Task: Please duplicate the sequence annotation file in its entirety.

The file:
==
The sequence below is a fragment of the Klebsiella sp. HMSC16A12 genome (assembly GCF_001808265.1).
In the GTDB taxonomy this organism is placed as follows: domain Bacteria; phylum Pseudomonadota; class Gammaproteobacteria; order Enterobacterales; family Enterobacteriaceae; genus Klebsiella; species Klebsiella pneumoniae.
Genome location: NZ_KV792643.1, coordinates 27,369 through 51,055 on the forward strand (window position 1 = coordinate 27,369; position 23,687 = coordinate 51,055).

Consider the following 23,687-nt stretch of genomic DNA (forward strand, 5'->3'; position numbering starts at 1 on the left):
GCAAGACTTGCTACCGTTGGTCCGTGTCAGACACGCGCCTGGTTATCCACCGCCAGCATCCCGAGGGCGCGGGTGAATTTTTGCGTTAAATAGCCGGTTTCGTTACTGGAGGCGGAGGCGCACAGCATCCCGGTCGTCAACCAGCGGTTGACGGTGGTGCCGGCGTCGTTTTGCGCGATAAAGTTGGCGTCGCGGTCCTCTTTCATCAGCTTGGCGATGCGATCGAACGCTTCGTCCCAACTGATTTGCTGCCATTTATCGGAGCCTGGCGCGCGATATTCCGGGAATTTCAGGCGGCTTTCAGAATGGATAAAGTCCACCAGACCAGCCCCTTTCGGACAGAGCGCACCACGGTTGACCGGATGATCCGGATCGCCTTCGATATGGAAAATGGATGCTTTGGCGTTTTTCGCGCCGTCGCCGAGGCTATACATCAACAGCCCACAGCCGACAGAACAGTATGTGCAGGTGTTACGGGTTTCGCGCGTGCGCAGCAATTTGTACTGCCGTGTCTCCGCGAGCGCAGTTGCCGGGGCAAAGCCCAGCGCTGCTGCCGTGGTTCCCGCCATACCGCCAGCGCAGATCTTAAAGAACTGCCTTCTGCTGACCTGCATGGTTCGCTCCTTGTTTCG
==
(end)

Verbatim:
The sequence below is a fragment of the Klebsiella sp. HMSC16A12 genome (assembly GCF_001808265.1).
In the GTDB taxonomy this organism is placed as follows: domain Bacteria; phylum Pseudomonadota; class Gammaproteobacteria; order Enterobacterales; family Enterobacteriaceae; genus Klebsiella; species Klebsiella pneumoniae.
Genome location: NZ_KV792643.1, coordinates 27,369 through 51,055 on the forward strand (window position 1 = coordinate 27,369; position 23,687 = coordinate 51,055).

Consider the following 23,687-nt stretch of genomic DNA (forward strand, 5'->3'; position numbering starts at 1 on the left):
GCAAGACTTGCTACCGTTGGTCCGTGTCAGACACGCGCCTGGTTATCCACCGCCAGCATCCCGAGGGCGCGGGTGAATTTTTGCGTTAAATAGCCGGTTTCGTTACTGGAGGCGGAGGCGCACAGCATCCCGGTCGTCAACCAGCGGTTGACGGTGGTGCCGGCGTCGTTTTGCGCGATAAAGTTGGCGTCGCGGTCCTCTTTCATCAGCTTGGCGATGCGATCGAACGCTTCGTCCCAACTGATTTGCTGCCATTTATCGGAGCCTGGCGCGCGATATTCCGGGAATTTCAGGCGGCTTTCAGAATGGATAAAGTCCACCAGACCAGCCCCTTTCGGACAGAGCGCACCACGGTTGACCGGATGATCCGGATCGCCTTCGATATGGAAAATGGATGCTTTGGCGTTTTTCGCGCCGTCGCCGAGGCTATACATCAACAGCCCACAGCCGACAGAACAGTATGTGCAGGTGTTACGGGTTTCGCGCGTGCGCAGCAATTTGTACTGCCGTGTCTCCGCGAGCGCAGTTGCCGGGGCAAAGCCCAGCGCTGCTGCCGTGGTTCCCGCCATACCGCCAGCGCAGATCTTAAAGAACTGCCTTCTGCTGACCTGCATGGTTCGCTCCTTGTTTCG